Frosted Mini Wheats are a digestive-healthy choice since each serving contains almost 25% of your daily fiber needs. And with only 1 gram of fat, how can you go wrong if you eat them in the morning. The commercial even suggests you take them to school or work with you.

Kashi. Another healthy alternative to Cheerios. Although a little bit tough and chewy, Kashi is wonderful for your heart since it promotes low blood pressure and wide-open arteries. A cheaper version of Kashi can be purchased at your local recyclers plant. Just ask for the sticks, twigs, and cardboard section.

I didn't include the Cocoa Pops or the Lucky Charms because they aren't considered "healthy" by most all cereal consumers. But that doesn't mean that we don't eat them. Seriously though, how can you choose bits of bark I mean Kashi over sweet chocolate puffiness for breakfast. Now that's a reason to get up in the morning!

Monday, November 5, 2007

Word of the Week #13

abscond \ab-SKOND\, intransitive verb:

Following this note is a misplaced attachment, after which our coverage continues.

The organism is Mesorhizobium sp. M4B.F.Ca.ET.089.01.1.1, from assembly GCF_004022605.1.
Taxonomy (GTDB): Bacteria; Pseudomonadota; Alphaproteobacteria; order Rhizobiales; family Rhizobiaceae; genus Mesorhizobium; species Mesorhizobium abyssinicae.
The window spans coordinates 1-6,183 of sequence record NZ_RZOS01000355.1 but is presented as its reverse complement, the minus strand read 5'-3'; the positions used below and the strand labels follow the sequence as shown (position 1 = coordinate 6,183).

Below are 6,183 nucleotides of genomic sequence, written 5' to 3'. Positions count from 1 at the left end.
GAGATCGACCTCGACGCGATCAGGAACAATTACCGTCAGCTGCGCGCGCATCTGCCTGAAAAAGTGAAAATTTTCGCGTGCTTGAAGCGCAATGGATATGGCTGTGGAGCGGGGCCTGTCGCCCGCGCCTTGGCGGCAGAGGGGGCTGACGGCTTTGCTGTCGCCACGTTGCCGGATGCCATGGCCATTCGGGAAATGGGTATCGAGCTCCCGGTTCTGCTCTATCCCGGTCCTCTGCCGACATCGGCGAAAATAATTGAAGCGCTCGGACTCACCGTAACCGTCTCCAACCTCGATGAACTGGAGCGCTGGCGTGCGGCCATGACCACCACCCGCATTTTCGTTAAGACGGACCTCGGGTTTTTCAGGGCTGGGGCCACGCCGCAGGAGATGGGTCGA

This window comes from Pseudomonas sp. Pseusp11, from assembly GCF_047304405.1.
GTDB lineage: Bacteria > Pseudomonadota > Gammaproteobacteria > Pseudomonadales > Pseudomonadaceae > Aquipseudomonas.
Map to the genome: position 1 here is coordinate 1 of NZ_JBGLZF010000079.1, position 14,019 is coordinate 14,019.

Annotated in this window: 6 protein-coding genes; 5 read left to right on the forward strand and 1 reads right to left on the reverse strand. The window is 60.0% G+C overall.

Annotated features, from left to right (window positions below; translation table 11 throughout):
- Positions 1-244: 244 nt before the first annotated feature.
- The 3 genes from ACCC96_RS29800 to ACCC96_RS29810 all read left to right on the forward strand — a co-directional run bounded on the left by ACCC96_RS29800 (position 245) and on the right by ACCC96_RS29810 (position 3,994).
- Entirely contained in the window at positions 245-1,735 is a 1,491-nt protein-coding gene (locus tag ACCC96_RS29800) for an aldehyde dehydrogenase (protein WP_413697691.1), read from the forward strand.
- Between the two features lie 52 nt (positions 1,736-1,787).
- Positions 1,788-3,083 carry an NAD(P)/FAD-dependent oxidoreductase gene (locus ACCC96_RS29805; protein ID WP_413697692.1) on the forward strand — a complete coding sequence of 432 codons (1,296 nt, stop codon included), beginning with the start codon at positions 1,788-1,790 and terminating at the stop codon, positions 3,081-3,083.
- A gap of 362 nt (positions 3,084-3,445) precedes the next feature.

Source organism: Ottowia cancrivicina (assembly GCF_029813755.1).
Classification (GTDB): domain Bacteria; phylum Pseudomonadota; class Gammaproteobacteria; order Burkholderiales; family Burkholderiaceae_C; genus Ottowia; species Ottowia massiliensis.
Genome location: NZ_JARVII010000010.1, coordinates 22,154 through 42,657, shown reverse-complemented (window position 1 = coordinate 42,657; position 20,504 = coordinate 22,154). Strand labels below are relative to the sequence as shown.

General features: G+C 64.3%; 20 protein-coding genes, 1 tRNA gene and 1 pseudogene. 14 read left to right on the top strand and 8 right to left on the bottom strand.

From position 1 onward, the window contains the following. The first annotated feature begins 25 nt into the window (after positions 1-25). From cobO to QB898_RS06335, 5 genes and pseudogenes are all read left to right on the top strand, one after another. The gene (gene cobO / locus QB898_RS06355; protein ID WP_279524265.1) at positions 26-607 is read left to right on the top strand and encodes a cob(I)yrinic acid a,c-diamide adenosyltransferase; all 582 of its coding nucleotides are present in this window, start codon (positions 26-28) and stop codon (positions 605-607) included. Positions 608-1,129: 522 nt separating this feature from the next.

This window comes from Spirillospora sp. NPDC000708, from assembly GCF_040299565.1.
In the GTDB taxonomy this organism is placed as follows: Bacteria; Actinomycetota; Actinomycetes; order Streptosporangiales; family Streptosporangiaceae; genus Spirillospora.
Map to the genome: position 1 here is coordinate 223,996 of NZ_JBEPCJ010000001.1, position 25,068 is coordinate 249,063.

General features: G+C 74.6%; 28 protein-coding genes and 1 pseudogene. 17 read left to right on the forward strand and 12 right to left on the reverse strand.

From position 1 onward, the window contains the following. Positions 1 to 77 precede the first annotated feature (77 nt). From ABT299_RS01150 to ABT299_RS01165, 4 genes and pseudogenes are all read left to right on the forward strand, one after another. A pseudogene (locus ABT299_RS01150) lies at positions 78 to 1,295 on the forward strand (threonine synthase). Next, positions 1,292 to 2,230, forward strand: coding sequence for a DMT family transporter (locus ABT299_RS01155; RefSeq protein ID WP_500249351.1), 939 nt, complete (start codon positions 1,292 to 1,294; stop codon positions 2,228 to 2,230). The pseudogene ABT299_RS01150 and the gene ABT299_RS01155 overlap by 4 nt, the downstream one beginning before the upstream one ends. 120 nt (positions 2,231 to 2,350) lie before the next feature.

1. To depart secretly; to steal away and hide oneself -- used especially of persons who withdraw to avoid arrest or prosecution.

"The criminal is not concerned with influencing or affecting public opinion: he simply wants to abscond with his money or accomplish his mercenary task in the quickest and easiest way possible so that he may reap his reward and enjoy the fruits of his labours."
-- Bruce Hoffman, Inside Terrorism

"Pearl, now an orphan (her father having absconded shortly after her conception), has been taken to live with her great-aunt Margaret in the north of England"
-- Zoe Heller, Everything You Know

Abscond comes from Latin abscondere, "to conceal," from ab-, abs-, "away" + condere, "to put, to place."